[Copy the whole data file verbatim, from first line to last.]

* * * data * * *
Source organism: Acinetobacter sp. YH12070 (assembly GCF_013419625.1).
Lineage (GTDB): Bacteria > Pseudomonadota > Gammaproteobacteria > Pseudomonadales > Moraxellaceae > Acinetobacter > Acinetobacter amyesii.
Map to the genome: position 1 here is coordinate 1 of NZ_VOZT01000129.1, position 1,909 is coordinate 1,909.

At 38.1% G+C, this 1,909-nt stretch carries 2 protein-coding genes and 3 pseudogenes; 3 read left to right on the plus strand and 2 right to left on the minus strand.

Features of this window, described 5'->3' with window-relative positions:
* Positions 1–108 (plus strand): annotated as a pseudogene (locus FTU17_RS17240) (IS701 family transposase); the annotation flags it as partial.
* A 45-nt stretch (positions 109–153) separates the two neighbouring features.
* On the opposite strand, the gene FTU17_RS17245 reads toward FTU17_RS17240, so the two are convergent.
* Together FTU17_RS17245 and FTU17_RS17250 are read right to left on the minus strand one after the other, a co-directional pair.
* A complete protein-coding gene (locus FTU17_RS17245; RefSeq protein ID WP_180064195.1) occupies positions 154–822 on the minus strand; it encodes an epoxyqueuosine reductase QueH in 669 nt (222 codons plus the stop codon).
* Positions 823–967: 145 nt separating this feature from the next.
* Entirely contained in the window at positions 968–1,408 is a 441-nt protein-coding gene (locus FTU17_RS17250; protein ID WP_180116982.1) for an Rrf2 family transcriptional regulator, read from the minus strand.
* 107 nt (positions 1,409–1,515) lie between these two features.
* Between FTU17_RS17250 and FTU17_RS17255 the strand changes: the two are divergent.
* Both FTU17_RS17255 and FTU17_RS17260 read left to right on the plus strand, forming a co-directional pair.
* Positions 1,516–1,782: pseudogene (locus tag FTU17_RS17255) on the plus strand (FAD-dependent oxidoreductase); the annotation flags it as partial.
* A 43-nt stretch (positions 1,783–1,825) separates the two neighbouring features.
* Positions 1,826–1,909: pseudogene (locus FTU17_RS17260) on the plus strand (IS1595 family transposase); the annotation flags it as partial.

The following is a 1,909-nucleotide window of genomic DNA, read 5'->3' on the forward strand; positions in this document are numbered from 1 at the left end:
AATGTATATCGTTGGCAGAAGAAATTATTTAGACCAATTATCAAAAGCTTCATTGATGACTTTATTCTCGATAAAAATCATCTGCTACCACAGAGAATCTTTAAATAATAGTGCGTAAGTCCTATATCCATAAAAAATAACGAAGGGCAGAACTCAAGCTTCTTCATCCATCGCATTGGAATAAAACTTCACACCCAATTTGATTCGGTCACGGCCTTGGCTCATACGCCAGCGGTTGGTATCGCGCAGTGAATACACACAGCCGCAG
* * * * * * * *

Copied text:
Source organism: Acinetobacter sp. YH12070 (assembly GCF_013419625.1).
Lineage (GTDB): Bacteria > Pseudomonadota > Gammaproteobacteria > Pseudomonadales > Moraxellaceae > Acinetobacter > Acinetobacter amyesii.
Map to the genome: position 1 here is coordinate 1 of NZ_VOZT01000129.1, position 1,909 is coordinate 1,909.

At 38.1% G+C, this 1,909-nt stretch carries 2 protein-coding genes and 3 pseudogenes; 3 read left to right on the plus strand and 2 right to left on the minus strand.

Features of this window, described 5'->3' with window-relative positions:
* Positions 1–108 (plus strand): annotated as a pseudogene (locus FTU17_RS17240) (IS701 family transposase); the annotation flags it as partial.
* A 45-nt stretch (positions 109–153) separates the two neighbouring features.
* On the opposite strand, the gene FTU17_RS17245 reads toward FTU17_RS17240, so the two are convergent.
* Together FTU17_RS17245 and FTU17_RS17250 are read right to left on the minus strand one after the other, a co-directional pair.
* A complete protein-coding gene (locus FTU17_RS17245; RefSeq protein ID WP_180064195.1) occupies positions 154–822 on the minus strand; it encodes an epoxyqueuosine reductase QueH in 669 nt (222 codons plus the stop codon).
* Positions 823–967: 145 nt separating this feature from the next.
* Entirely contained in the window at positions 968–1,408 is a 441-nt protein-coding gene (locus FTU17_RS17250; protein ID WP_180116982.1) for an Rrf2 family transcriptional regulator, read from the minus strand.
* 107 nt (positions 1,409–1,515) lie between these two features.
* Between FTU17_RS17250 and FTU17_RS17255 the strand changes: the two are divergent.
* Both FTU17_RS17255 and FTU17_RS17260 read left to right on the plus strand, forming a co-directional pair.
* Positions 1,516–1,782: pseudogene (locus tag FTU17_RS17255) on the plus strand (FAD-dependent oxidoreductase); the annotation flags it as partial.
* A 43-nt stretch (positions 1,783–1,825) separates the two neighbouring features.
* Positions 1,826–1,909: pseudogene (locus FTU17_RS17260) on the plus strand (IS1595 family transposase); the annotation flags it as partial.

The following is a 1,909-nucleotide window of genomic DNA, read 5'->3' on the forward strand; positions in this document are numbered from 1 at the left end:
AATGTATATCGTTGGCAGAAGAAATTATTTAGACCAATTATCAAAAGCTTCATTGATGACTTTATTCTCGATAAAAATCATCTGCTACCACAGAGAATCTTTAAATAATAGTGCGTAAGTCCTATATCCATAAAAAATAACGAAGGGCAGAACTCAAGCTTCTTCATCCATCGCATTGGAATAAAACTTCACACCCAATTTGATTCGGTCACGGCCTTGGCTCATACGCCAGCGGTTGGTATCGCGCAGTGAATACACACAGCCGCAG